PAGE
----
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Sunday, November 21, 2021 12:00 PM

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ISLAMABAD, Pakistan, Nov. 21 (UPI) -- Pakistan's foreign ministry turned down a U.S. request to expand missile attacks by high-flying drones outside the Afghan border region.

A spokesman for the ministry said Sunday that Pakistan would "not compromise on sovereignty" when it came to an increase on the missile strikes that target the Taliban and al-Qaida.

"We are allies of the United States in the war against terror," said spokesman Abdul Basit. "However, Pakistan will not compromise on sovereignty."

The Los Angeles Times said the announcement was not surprising. Drone strike are considered particularly unpopular among Pakistan's population.

The Times said it is believed Washington wants to step up operations over the city of Quetta, which is considered a stronghold of the Haggani network of Taliban fighters but also has about 900,000 residents. The Haggani are active in the fighting against U.S.-led forces in Afghanistan.

U.S. drone attack kills 6 in Pakistan

MIRANSHAH, Pakistan, Nov. 21 (UPI) -- An unmanned U.S. drone aircraft bombed a suspected Taliban and al-Qaida compound in northwest Pakistan Sunday, killing at least six people, officials said.

A national security employee who asked not to be identified said the drone fired two missiles at a compound in North Waziristan, a northwestern region that borders Afghanistan, Geo News reported.

"The compound and a vehicle parked nearby were destroyed in the attack and at least six suspected militants are dead," the official said.

The remote and mountainous tribal area is known by Western intelligence agencies to be favored by Islamist rebels, who use the porous border to move to and from Afghanistan.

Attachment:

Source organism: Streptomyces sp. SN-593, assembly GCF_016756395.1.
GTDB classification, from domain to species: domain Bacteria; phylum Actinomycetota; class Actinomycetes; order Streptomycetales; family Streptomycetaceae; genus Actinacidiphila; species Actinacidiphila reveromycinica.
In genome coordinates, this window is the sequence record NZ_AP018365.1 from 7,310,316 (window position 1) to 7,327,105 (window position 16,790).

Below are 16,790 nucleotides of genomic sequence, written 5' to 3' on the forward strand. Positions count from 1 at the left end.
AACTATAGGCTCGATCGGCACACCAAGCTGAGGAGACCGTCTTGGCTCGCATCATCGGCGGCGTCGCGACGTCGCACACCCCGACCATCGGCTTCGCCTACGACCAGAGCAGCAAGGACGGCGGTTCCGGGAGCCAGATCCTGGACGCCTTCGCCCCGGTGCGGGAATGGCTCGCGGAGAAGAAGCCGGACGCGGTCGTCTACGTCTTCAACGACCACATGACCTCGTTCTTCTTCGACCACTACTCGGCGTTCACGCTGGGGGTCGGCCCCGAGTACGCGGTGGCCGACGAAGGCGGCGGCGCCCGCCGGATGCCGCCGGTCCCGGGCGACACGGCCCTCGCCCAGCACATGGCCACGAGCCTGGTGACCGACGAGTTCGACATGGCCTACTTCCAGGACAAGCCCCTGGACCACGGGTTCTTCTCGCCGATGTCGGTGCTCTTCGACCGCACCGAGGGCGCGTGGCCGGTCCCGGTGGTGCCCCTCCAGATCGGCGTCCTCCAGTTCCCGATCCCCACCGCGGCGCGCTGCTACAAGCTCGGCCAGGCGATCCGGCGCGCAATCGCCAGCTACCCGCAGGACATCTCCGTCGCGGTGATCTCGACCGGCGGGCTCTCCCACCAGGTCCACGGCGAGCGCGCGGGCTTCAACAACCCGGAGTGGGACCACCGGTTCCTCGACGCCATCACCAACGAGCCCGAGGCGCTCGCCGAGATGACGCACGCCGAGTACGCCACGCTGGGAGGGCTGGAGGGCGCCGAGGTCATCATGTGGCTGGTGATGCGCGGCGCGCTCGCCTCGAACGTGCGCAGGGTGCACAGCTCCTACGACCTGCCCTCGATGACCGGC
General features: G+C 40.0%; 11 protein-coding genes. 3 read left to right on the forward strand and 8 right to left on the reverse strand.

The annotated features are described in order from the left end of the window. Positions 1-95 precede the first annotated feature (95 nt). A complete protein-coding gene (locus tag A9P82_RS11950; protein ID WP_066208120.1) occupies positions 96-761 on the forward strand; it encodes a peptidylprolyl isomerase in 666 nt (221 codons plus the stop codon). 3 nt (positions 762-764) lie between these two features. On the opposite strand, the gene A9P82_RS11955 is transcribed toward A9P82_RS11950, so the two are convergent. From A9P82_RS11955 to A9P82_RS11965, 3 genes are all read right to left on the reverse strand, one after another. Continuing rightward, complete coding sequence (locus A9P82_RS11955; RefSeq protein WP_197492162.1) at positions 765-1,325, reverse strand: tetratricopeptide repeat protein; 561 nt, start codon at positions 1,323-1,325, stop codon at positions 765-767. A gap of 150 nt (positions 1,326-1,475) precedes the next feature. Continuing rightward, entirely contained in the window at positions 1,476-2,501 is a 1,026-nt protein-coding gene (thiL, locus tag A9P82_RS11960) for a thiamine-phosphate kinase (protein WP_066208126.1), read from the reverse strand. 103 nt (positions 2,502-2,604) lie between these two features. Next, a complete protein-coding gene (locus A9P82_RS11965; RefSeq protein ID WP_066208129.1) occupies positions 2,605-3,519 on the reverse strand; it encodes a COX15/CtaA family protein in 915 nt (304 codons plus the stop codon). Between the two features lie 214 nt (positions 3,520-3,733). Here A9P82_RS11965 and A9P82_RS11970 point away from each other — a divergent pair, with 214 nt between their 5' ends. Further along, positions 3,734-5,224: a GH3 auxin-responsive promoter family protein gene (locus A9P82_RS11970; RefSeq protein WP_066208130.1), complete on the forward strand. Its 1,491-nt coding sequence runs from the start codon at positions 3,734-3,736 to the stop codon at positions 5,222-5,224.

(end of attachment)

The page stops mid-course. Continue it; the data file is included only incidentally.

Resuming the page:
The use of the unmanned aircraft has become a point of contention between the Pakistani and U.S. governments. Sunday, the Los Angeles Times reported officials in Islamabad nixed a U.S proposal to increase drone strikes, citing sovereignty concerns.

Abbas wants freeze in East Jerusalem

CAIRO, Nov. 21 (UPI) -- Palestinian Authority President Mahmoud Abbas says peace talks will not resume with Israel until construction is frozen in East Jerusalem and the West Bank.

At a news conference in Cairo following his meeting with Egyptian President Hosni Mubarak Sunday, Abbas said the Palestinians reject U.S. attempts to impose a construction freeze on West Bank settlements without including East Jerusalem, the Egyptian daily Al-Masry-al-Youm said.

"We totally refuse this. Settlements must be frozen in Jerusalem or else we will not accept negotiation resumption," Abbas said.

Abbas said he told American government officials the P.A. does not support a U.S.-brokered deal asking Israel to extend a 90-day construction freeze in West Bank settlements in exchange for an incentives package, the Egyptian daily said.

Abbas said once he receives a U.S. response on the latest efforts to renew peace talks with Israel, it will be discussed among Palestinian officials before it is referred to the Arab Peace Initiative Follow-up Committee, the newspaper said.

Al-Qaida brags about bomb failures

SANAA, Yemen, Nov. 21 (UPI) -- An al-Qaida online magazine is bragging about the failure of two bombs concealed in printer cartridges to reach the United States from Yemen last month.

The article, found online Saturday by the group calling itself al-Qaida in the Arabian Peninsula, said fewer than six people were involved in the plot and they spent only $4,200 while inflicting huge security costs to the United States and other Western allies, The New York Times reported Sunday.

"That is what we call leverage," the article in the 23-page English magazine said.

The bombs were discovered on FedEx (NYSE:FDX) and UPS cargo flights in London and Sanaa, Yemen's capital based on intelligence from Saudi Arabian officials. The parcels were addressed to synagogues in Chicago, although the Times said both addresses were outdated.

The magazine article mocked reporting of the incidents as a failure and suggested the fundamentalist militant group was adopting a "strategy of a thousand cuts," the newspaper said.

"To bring down America we do not need to strike big," the anonymous magazine article said. "In such an environment of security phobia that is sweeping America, it is more feasible to stage smaller attacks that involve less players and less time to launch and thus we may circumvent the security barriers America worked so hard to erect."

(Source: UPI )
(Source: Quotemedia)


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